Our Rotary club invites its members based on candidates’ history of service and leadership, then engages and supports them in the early portion of their membership to help build connections to foster the ideal of service as a basis of worthy enterprise.
Membership development supports the club through active recruitment of community members whose interests are aligned with the club’s mission and initiatives and are reflective of the rich, diverse community that we serve. Membership engagement works closely with new members to help them make the transition from “recruitment / induction” to “participation / engagement.” In addition, membership engagement efforts include the Rotary Cares team to assure that members are supported in times of need such as illness, family death, and business difficulties.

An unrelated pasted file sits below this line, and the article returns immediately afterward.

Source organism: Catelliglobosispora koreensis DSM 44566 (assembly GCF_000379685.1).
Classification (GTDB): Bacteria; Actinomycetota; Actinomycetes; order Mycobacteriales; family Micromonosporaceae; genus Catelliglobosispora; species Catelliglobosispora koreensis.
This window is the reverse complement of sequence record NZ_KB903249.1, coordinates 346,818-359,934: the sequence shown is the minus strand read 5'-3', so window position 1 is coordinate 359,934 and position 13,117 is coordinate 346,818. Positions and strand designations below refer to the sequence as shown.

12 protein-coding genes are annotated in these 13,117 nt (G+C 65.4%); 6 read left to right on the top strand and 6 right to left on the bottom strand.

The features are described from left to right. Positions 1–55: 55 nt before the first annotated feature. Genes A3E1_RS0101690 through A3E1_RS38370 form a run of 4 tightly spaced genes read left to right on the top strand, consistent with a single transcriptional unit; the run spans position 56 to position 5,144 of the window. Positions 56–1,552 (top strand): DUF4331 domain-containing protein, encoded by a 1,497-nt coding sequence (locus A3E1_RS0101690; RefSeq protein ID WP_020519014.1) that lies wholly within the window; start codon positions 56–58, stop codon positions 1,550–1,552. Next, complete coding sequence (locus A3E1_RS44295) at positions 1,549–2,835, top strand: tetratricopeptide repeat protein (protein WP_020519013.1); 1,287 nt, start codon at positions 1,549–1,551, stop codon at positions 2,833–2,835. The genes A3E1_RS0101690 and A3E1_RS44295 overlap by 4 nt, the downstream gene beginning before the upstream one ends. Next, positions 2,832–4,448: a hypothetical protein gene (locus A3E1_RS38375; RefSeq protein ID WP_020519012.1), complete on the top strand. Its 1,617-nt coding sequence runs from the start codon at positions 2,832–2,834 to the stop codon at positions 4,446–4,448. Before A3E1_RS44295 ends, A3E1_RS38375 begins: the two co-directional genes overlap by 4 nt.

New members are inducted in either two or three ceremonies per year. The last two classes have brought in 17 and 13 members, respectively. Hence, we bring in 30 members to our club of about 320 members, or about 9% per year. However, due to turnover, we lose a similar number of members each year, meaning that we maintain a membership in the range o 315 to 330 members.
The role of a mentor is key to introducing a newcomer to the hundreds of members, dozens of committees, and myriad service and social opportunities. We find that when a member leaves the club, it is often within the first year and that it appears that the member has not become fully connected with club activities. Not only the mentor, but also social activities, a six-week “new member health check,” and overt efforts to connect the new member to an area of service with for which the member has a passion, all help engage the newcomer. Indeed, the individual personal invitation to participate is the most effective tool for member engagement.
Interim Chair, Downs Herold